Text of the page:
Study supports decline in global violence

March 4, 2014

A new study by the Simon Fraser University-based Human Security Report Project (HSRP), released today at United Nations headquarters in New York, offers compelling evidence that, post-World War II, there is a significant decline in the frequency and deadliness of armed conflict.

The report demonstrates a in international wars over the past 60 years. In fact, the average number of international wars being fought each year has shrunk dramatically, from over six in the 1950s, to less than one during the 2000s.

"This matters because international wars kill far more people on average than do the far more numerous civil wars," says HSRP director Andrew Mack.

The report also states that while the total number of types (i.e. not only international wars) have increased threefold from the 1950s to the end of the Cold War, most of those conflicts were low-intensity civil wars with relatively modest fatality counts.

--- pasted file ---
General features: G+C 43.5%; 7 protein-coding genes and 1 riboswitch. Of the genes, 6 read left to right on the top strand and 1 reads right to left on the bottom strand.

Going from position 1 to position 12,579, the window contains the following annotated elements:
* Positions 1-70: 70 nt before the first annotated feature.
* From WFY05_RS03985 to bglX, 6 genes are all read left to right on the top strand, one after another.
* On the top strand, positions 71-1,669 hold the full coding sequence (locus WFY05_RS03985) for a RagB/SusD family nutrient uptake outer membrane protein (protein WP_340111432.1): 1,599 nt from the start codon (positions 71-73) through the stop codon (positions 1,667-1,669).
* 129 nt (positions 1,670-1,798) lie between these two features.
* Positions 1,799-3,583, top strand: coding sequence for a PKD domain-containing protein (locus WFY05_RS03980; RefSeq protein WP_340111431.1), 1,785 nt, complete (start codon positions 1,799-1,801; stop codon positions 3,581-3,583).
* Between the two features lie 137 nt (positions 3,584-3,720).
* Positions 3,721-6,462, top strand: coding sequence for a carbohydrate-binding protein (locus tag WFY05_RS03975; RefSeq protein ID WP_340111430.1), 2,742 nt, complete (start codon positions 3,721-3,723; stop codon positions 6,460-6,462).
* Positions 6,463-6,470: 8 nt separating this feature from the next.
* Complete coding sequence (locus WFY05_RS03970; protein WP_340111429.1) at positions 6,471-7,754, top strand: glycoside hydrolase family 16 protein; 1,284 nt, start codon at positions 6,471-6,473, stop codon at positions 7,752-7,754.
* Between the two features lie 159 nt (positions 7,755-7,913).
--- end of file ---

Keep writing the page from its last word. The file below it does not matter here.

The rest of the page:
From the early 1990s, until present day, overall numbers have dropped 40 per cent, while the deadliest conflicts, those that kill at least 1000 people per year, have declined by more than half.

The study also proposes that organized criminal violence is contributing to the increasingly high murder rates in Latin and Central America. Gang murders in Mexico, most drug-related, increased six-fold between 2006 until 2011, while the murder rate in Mexico was greater than the death toll from combat in Afghanistan, Sudan, or Iraq.

Explore further: Study challenges assumptions on wartime sexual violence

More information: The complete study is available online at 

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1 / 5 (1) Mar 05, 2014
that is why our warrior President won the Peace Prize and remains the Prince of Peace - only involving with necessary conflicts to bring prosperity and freedom to all - Iraq- AfPak - Syria - Libya - all places where the gentle hand of power brought stability and sustainable liberty for all. Let us huddle in prayer and hope his war on terror and freedom continue unabated.

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